Sure, we can act all cynical and start making jokes. We can call out the dogs of disgraceful character assassination and somehow equate working for children with working over children. We can mock his voice, his mannerisms, his gentleness and genuine concern for pre-adolescents, and we don't have to turn every posit into a proclamation of pedophilia. Outside the realm of satire or farce, Fred Rogers remains an iconic figure in children's television, using his unusually sedate and somber program Mister Rogers' Neighborhood as a bastion for personal self esteem and express individual worth. While other shows were talking 'down' to most "meddling kids", the PBS fixture was finding new and novel ways to talk to them, to open up the small fry's frame of reference. This is especially true of his latter day episodes, pieces purposefully aimed at tackling tricky subjects with warmth, compassion, and understanding. In Episode 1478 from 1980, the humble host addresses two troubling topics - divorce and the handicapped. As usual, he does so in way that is non-confrontational, non-judgmental, and totally atypical of today's random PC riot acts. Now on DVD, you yourself can see why he will forever remain a small screen legend.
Arriving back at home, he discusses the recent events in the Land of Make Believe (King Friday's son Tuesday has gone missing), and the reliable Trolley steps up to transport us to the magical place. As Handyman Negri discusses the situation with Lady Aberlin, we are whisked off to the clock of Daniel Striped Tiger, who is trying to comfort the young royal. Ms. Cow shows up, resolves that Tuesday is concerned about his parents' possibly divorcing (they are not), and then we return to Mr. Rogers.
He confides in us that feelings such as these are not uncommon and should be discussed, not hidden. He then hears a noise, and walks outside to greet "neighbor" Jeff Erlanger, a young boy in a wheelchair. Mr. Rogers talks about how the child became handicapped, how he maintains his sunny disposition, and how reading, making up stories, and using one's imagination can help when you're feeling blue. They sing the song "It's You I Like" and then part ways. Mr. Rogers signs off with his standard melodic salute.
With a mythos going back to his earliest appearances on TV, the realm of King Friday XIII stands as a perfect metaphor to the show's many concerns. Here, in the able hand puppetry and visual aplomb, Rogers could address emotions and fears, temptations and discipline. Instead of sitting back and beating kids over the head with such hard lessons, he'd let X the Owl and Henrietta Pussycat do the heavy lifting. By the time we took the Trolley back to our personable adult guide, we'd felt we'd learned something even if we weren't quite sure what...yet. In fact, as a kid growing up under the guise of Rogers' real time testaments, it was only later, when situations illustrated his various points, that we realized just how pointed his wisdom was. While the 'divorce' portion of this show seems rushed (it is, after all, toward the tail end of the longer Prince Tuesday's runaway arc), it does highlight the kind of social stigmas the then novel marital discourse was receiving. Rogers made it abundantly clear that for this new generation of children that 'these things happen', and then used his familiar brand of benevolent support to suggest to kids that it was not only natural, but survivable.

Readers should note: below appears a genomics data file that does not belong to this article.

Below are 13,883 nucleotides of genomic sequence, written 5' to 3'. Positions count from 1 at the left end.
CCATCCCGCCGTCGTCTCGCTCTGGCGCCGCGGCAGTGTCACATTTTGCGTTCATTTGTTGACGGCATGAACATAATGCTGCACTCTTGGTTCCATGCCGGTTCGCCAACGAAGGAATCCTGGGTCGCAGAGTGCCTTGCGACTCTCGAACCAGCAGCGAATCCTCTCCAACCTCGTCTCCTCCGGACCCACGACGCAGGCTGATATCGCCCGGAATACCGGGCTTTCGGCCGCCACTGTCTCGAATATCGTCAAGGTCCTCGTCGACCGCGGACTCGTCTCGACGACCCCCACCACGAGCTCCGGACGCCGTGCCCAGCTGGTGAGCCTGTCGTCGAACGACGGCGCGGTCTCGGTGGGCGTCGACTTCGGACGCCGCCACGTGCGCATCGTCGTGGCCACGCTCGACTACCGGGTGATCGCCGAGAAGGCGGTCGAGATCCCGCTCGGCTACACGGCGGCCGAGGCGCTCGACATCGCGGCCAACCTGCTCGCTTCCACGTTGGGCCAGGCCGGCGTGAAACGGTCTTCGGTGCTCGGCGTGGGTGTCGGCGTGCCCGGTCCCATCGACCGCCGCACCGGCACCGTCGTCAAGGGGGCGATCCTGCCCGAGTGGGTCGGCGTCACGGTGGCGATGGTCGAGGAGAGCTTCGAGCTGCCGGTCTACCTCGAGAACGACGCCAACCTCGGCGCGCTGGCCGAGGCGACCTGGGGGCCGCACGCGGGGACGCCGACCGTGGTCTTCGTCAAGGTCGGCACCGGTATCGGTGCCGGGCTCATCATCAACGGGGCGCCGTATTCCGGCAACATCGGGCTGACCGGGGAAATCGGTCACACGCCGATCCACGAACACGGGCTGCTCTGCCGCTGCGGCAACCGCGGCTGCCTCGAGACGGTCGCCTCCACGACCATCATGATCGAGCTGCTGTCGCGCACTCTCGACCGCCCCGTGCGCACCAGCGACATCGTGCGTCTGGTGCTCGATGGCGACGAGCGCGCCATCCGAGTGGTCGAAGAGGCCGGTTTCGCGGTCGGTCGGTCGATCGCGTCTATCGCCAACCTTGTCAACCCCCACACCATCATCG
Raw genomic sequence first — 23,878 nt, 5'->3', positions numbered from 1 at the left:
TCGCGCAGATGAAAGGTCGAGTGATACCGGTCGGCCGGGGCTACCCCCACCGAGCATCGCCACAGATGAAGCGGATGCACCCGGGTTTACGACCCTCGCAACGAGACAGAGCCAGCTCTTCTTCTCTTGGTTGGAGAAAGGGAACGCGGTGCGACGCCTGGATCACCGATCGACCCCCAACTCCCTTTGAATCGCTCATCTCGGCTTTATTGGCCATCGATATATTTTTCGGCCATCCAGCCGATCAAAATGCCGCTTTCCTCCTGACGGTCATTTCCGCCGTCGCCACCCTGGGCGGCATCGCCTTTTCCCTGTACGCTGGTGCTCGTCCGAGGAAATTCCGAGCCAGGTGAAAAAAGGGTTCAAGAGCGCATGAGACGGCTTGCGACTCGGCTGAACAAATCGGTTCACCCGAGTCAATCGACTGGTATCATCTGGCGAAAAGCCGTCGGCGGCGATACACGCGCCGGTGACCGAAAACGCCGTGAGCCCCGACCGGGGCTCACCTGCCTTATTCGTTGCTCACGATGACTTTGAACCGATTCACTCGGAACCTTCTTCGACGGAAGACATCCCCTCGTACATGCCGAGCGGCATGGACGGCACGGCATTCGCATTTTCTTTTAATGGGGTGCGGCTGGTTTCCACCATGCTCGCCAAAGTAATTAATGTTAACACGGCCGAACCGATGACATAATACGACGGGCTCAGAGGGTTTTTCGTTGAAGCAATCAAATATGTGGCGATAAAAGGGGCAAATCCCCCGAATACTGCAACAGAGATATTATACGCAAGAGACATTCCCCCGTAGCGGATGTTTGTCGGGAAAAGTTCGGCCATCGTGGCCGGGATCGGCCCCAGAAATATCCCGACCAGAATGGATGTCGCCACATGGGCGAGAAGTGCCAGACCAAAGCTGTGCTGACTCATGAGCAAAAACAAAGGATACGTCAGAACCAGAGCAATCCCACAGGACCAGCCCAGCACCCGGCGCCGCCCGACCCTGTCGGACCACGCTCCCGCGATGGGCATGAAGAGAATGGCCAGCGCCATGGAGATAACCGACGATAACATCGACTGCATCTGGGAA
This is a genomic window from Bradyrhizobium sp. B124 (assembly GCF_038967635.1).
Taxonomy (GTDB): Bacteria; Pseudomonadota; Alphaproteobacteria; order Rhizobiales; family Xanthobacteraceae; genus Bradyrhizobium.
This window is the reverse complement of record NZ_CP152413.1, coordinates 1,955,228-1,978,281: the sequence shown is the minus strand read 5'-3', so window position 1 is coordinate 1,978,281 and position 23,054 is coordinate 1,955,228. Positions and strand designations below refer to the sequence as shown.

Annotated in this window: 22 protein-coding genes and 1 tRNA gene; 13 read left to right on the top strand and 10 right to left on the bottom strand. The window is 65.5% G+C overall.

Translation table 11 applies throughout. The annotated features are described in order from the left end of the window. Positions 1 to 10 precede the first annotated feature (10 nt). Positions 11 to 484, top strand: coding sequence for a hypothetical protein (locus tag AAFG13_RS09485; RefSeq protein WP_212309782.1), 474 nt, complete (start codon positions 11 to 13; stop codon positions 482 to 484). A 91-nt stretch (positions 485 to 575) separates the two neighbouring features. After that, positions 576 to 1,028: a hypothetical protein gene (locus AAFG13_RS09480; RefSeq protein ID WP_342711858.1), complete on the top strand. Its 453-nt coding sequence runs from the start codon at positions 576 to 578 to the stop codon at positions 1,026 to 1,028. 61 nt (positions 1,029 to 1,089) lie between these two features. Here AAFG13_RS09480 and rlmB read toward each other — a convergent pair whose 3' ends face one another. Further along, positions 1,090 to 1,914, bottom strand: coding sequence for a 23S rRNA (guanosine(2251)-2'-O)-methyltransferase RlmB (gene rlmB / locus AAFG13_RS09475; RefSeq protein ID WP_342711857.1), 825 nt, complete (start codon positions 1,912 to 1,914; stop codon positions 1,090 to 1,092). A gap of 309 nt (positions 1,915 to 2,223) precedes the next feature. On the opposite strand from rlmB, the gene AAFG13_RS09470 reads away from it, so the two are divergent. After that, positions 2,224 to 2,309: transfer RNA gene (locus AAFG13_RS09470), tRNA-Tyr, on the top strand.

This is made even more clear by the arrival of Erlanger. Today, this wheelchair bound wonder would be splashed across talk TV like an inspiration no one asked for. He'd be touted for his bravery and courage when all he really wants is to be treated like a normal kid. Rogers does just that, letting him speak in his own halting manner, never interrupting to add some contrite comment or corroboration. Instead, as he sings in the song, he likes this little boy "just the way he is." It's not about feeling sorry or a mandated amount of empathy. Instead, Rogers was (and still is) teaching kids that they are people too - individuals with a lot of growing to do and yet still capable of critically holding their own. Today, there are far too few grade school oriented offerings which allow children to be themselves. Instead, it's all hard selling and mass merchandising, or worse, trying to make them more mature than they really are or can be. While some might consider it nothing more than a relic from TV's less enlightened (or entertaining past), such a viewpoint would be flawed. There are lots of things one can say about Mister Rogers' Neighborhood, but to call it anything other than innovative, influential, important, and inspiring would be a mistake.